In Part 3 of the series, we’ve given you crib notes. Book mark this page for nitty, gritty writing tips to make you shine like a rock star.
In this piece, I’m not getting into legal and related considerations. Those provisions are taken up in the latest edition of the latest– 20th edition A Uniform System of Citation, familiarly known as the Bluebook, which we, as barristers, fondly (or otherwise) remember, going back to law school. Instead, I’ll zero in on the related elements of good writing. Let’s get started.
Lawyers generally like to write. It’s in their genes. In addition to law review pieces, briefs, and other court-required documents, mastery of the written word in articles and website copy, among many other formats, can give you a leg-up in making your mark.
In this three-part series, I will discuss over-arching considerations that will help give you a “leg- up.” In the next two installments (Parts 2 and 3), I’ll discuss specific style guidelines that often make the difference between “make” or “break” re: getting published. Let’s get started.
Your professionalism is on display in your communications –written as well as oral, including reports, proposals, articles, letters, resumes, writing samples, etc. Write professionally. If you don’t really know how, read this.
Law schools keep churning out graduates in ever-increasing numbers into a market that has been shrinking, due, in part to the economic downturn. The legal profession has been hit hard. In recent years, many prestigious law firms, with staffs running into the many hundreds, have pared their ranks, not only of staff but, as well associates, even partners. And there have been quite-a-few firm mergers, and other firms have simply closed-up shop.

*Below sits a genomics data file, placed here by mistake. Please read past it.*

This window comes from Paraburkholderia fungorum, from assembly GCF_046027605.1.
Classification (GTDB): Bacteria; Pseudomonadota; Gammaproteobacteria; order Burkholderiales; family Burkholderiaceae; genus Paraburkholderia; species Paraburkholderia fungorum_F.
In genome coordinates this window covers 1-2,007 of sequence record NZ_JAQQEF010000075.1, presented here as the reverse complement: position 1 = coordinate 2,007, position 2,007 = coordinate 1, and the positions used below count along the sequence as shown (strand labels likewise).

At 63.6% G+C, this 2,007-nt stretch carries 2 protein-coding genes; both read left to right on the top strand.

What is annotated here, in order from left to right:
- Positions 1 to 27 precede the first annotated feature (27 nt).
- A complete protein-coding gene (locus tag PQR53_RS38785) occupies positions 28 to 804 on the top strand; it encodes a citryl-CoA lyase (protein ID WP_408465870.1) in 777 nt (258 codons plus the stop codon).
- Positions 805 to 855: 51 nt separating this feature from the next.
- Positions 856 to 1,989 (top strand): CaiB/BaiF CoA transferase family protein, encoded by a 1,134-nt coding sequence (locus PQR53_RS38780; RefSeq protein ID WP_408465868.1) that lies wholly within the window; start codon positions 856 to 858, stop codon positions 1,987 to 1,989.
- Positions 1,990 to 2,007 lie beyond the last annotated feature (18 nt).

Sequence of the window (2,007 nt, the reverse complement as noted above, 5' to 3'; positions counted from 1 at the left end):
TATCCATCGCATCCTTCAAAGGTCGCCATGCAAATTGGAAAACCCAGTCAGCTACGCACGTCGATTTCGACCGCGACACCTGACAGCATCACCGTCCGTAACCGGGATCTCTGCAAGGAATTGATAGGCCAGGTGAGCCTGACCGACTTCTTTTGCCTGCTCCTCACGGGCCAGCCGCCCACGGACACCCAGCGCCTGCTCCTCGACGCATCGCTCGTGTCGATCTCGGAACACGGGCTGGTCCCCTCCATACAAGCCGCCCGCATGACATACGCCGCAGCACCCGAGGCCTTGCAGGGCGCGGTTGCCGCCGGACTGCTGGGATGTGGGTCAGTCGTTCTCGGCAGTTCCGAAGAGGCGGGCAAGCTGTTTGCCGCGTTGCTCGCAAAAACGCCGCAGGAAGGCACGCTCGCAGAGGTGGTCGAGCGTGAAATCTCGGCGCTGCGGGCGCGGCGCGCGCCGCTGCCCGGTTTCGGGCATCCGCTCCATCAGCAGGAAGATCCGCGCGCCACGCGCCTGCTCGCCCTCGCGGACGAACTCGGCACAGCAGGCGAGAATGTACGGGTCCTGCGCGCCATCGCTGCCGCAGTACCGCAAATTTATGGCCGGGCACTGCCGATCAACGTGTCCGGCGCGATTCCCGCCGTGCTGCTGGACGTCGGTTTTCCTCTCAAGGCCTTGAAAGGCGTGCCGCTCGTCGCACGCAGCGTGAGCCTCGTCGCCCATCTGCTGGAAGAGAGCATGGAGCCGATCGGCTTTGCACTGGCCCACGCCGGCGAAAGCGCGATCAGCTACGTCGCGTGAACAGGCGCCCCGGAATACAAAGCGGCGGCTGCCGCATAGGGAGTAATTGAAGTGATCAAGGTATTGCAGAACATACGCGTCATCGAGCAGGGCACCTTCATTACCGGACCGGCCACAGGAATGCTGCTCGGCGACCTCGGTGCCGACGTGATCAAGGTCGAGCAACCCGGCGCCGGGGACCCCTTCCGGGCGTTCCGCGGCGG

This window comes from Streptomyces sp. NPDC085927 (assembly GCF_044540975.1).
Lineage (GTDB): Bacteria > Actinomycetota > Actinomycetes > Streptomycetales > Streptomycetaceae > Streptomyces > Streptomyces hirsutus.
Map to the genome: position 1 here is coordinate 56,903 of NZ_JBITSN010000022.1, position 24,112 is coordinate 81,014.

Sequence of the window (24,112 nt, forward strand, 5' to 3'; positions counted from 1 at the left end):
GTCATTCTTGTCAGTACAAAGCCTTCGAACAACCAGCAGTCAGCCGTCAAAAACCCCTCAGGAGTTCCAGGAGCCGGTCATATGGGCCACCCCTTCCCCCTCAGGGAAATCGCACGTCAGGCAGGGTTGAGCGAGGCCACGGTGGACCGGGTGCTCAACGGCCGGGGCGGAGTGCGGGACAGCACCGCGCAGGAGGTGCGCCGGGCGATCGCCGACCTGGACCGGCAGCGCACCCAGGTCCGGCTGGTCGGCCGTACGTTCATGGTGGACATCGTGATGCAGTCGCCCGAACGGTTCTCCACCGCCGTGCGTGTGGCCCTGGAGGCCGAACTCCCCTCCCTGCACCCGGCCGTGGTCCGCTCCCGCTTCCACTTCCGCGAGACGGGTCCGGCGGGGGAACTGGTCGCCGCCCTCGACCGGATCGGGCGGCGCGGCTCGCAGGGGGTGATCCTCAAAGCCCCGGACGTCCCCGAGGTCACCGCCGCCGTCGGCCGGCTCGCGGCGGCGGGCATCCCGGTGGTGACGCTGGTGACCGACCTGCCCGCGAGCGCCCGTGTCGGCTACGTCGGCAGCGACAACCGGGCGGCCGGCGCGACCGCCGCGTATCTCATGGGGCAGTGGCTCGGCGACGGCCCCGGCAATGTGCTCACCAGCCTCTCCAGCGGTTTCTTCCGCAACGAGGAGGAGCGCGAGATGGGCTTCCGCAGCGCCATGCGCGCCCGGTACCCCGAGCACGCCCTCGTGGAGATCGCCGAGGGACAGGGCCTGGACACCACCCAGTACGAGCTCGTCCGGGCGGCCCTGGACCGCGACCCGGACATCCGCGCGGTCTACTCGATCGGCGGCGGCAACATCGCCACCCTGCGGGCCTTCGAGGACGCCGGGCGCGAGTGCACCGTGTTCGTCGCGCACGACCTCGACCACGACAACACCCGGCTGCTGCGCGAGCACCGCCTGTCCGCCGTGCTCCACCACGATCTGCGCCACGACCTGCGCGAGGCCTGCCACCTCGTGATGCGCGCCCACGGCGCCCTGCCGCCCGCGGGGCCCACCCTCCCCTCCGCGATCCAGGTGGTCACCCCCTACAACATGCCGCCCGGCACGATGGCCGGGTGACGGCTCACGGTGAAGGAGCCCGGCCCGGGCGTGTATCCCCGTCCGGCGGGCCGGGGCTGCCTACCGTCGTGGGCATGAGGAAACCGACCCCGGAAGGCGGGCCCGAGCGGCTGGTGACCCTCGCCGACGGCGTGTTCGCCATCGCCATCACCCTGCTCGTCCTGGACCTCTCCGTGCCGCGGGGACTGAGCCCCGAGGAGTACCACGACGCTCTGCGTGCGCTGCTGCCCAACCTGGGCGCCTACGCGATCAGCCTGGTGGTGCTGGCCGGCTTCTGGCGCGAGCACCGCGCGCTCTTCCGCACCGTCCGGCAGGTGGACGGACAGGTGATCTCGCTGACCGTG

In many instances, newly-minted associates are often doing the work of paralegals, and the paralegals, in turn are increasingly handling duties generally assigned to secretaries or administrative assistants. The downturn has especially hit hard attorneys who hung out their shingles. What do we need to know in order to move forward?
Curious? What does a banana have to do with solo practitioners building their practice?
Well, I had a similar reaction some years ago in a different context. Enjoy this great marketing lesson.
In Part 1, I posed the question, ‘Where Will The Clients Come From?’, directed at neophyte lawyers. In this closing installment, I offer some practical suggestions that, in my opinion, help to make the move a successful venture. Caveat: This discussion does not apply to lawyers who have practiced for some time as an associate […]
More years ago than I’d like to remember, a cousin sold me my first whole life insurance policy. At the time, he was new to the business and initially made some money selling policies to family–aunts, uncles, cousins–you name it. However, after that initial flurry, he didn’t do well and soon dropped out of the business. Bottom line, he didn’t know how to prospect and market himself. Where will your clients come from?